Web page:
Pullout: Report of the Provost's Committee on Distributed Learning


COUNCIL Year End Reports, 1997-98

The three reports (Pluralism, Recreation and Intercollegiate Athletics, and Safety and Security) are on the University Council's April 22 agenda for discussion. The meeting begins at 4 p.m. in McClelland Lounge, The Quad, and is open to observers who register in advance their interest in attending, by calling the Office of the Secretary at 898-7005.


The charge to the Committee on Pluralism for 1998 was to "Work with the Student Affairs Committee to develop concrete ways to broaden the understanding of the experience of Asian American students, faculty, and staff at the University; use the Committee's final report of 1996-97 as the basis for direction, discussion, and recommendations."

The Student Affairs Committee was pursuing a separate and unrelated agenda, and so the Pluralism Committee worked on its own. It held three meetings: January 30, March 18, and April 1 (the last to discuss this report).

At the first meeting, responding to the report of 1996-97 (particularly to Asian American student requests contained in that report), the Committee agreed that developing a strong Asian American Studies Program was at the center of effectively addressing Asian American issues on campus. And at the center of developing such a Program was the need to hire more standing faculty across the University in Asian American studies. At present there are only three standing faculty members in the Asian American Studies Program: Professors Rosane Rocher (South Asian studies), Mark Chiang (English), and Grace Kao (Sociology). Professors Rocher and Kao must split their teaching time between their departmental disciplines and Asian American Studies, so that Professor Chiang is the only standing faculty member who is devoting full-time to teaching in the Program, which, with the help of adjunct faculty, will offer eight courses in the fall of 1998.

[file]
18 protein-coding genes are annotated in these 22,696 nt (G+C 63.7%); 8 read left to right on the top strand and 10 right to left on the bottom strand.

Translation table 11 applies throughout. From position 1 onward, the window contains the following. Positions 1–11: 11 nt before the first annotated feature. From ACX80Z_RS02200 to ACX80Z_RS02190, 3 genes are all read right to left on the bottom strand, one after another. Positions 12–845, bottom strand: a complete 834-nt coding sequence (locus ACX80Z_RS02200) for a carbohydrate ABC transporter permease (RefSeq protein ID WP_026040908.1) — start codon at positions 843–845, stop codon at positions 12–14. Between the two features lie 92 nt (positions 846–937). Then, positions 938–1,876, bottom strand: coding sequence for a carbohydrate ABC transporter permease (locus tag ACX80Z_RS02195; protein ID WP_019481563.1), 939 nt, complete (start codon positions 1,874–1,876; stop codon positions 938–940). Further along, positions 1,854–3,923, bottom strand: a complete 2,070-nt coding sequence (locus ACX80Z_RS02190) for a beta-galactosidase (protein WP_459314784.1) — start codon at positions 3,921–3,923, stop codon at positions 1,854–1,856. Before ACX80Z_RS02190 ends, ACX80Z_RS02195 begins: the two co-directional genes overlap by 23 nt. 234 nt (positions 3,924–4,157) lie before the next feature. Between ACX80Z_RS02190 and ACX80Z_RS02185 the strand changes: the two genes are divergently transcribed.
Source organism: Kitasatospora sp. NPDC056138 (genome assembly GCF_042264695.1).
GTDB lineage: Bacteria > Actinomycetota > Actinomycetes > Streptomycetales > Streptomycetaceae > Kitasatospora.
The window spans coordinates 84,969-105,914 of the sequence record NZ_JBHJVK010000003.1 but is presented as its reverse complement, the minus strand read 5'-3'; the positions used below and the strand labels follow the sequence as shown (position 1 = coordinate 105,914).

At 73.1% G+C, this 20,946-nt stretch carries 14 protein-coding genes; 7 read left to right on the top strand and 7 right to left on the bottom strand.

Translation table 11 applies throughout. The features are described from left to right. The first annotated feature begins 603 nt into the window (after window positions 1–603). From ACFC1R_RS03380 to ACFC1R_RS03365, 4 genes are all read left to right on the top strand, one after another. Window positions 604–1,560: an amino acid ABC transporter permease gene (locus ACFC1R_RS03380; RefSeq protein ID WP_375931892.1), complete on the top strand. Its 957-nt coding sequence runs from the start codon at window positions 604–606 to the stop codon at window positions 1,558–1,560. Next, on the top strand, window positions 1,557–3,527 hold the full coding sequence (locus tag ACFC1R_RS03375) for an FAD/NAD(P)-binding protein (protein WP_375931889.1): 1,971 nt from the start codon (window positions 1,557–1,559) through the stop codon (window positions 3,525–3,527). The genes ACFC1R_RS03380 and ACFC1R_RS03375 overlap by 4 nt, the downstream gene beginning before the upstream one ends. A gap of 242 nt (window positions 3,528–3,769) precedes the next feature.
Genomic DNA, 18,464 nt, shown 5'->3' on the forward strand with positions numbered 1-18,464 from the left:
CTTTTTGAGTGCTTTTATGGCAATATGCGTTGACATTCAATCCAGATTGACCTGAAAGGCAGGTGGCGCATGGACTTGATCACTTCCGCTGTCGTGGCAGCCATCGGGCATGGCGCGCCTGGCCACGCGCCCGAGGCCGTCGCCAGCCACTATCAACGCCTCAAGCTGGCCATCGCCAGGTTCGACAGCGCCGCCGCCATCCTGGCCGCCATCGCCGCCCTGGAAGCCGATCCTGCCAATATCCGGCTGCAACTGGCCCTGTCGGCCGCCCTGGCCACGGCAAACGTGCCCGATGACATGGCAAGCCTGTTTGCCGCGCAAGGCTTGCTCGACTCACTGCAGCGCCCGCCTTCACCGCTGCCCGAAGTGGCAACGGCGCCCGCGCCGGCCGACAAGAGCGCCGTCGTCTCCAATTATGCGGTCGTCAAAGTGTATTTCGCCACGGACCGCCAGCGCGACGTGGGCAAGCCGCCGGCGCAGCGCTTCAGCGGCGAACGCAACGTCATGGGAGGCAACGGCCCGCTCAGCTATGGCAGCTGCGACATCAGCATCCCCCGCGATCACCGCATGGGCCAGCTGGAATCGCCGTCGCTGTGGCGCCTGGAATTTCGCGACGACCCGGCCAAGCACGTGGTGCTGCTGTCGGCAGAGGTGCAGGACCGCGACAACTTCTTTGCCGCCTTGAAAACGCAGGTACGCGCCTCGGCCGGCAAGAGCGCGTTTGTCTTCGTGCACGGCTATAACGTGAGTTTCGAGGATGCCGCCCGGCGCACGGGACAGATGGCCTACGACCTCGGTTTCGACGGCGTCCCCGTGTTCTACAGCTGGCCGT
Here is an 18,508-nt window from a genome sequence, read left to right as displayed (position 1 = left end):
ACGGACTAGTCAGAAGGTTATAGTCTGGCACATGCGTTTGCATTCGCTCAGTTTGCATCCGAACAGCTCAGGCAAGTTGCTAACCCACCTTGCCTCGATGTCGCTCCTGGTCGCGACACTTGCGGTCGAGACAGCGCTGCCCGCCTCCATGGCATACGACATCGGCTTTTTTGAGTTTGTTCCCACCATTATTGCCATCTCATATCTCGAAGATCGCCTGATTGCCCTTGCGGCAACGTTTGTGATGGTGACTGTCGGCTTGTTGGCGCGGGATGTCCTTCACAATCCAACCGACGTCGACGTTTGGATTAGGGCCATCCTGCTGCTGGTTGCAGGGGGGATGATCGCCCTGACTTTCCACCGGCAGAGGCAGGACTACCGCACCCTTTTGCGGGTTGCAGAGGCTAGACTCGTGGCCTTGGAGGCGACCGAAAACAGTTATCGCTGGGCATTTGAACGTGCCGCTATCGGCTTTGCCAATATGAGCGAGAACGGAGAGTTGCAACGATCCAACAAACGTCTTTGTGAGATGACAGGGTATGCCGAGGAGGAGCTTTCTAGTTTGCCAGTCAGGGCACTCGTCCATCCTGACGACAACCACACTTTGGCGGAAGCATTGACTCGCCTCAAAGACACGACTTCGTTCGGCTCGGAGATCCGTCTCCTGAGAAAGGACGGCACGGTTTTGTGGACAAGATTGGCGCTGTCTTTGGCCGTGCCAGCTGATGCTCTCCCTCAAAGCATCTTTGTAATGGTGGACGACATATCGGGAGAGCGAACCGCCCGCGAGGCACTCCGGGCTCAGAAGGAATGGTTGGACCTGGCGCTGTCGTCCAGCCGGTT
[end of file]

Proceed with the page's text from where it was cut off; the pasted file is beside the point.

Recognizing that this situation needs to be strengthened, if Penn is to take the leadership role it could and should take in Asian American Studies on the East Coast, the Committee authorized the Chair to draft a letter to the Provost urging him in cooperation with the deans of the schools to continue the hiring initiative in Asian American studies with the goal of increasing the standing faculty by five in the next five years. After consulting through its Chair with the standing faculty in Asian American Studies, the Committee recommended in the letter that three of these appointments be made in SAS, with one specifically designated in History; and that the remaining two appointments be made in the schools of Social Work and Education because these schools work in the community-at-large, where there is an urgent need to provide services to immigrant Asian communities. But the Committee also noted that expanding Asian American studies to Wharton and Annenberg is an important part of the agenda.

The Chair of the Committee drafted the letter, which was approved by the Committee and sent to the Provost on March 31 (see attachment). As directed by the Committee, the Chair also sent copies of the letter to the dean of SAS and to Vice Provost Janice Madden, who is currently the chair of the President's task force on Asian American issues on campus, a task force that was instituted in response to the 1996-97 report of the Committee on Pluralism.

The Committee invited Dr. Madden to its second meeting, where she presented a summary of the work of the Task Force. Of particular concern to the Committee is the fact, presented by Dr. Madden, that while 25% of Penn students are Asian American, there are only 15 Asian Americans in administrative areas that deal with students; and it is unclear to the Committee at this point how many of these people work directly in counseling and advising Asian American students.

In addition, Dr. Alvin Alvarez and Belinda Huang, both of whom were crucial in the counseling of Asian American students, have left the University. While Ms. Huang has been replaced, it does not appear that she has been replaced by someone with expertise in dealing specifically with Asian American issues; and at this point to our knowledge, Dr. Alvarez's position has not been filled. In respect to this situation and the figures cited above in Dr. Madden's report, the Committee wants to emphasize that there is a need for the University to hire people in counseling and advising with expertise in Asian American issues. Currently, the Committee understands that there is a decided lack of such expertise in Counseling and Psychological Services (CAPS); and this lack, clearly, can only have a negative impact on the development and sustaining of outreach programs for Asian American students.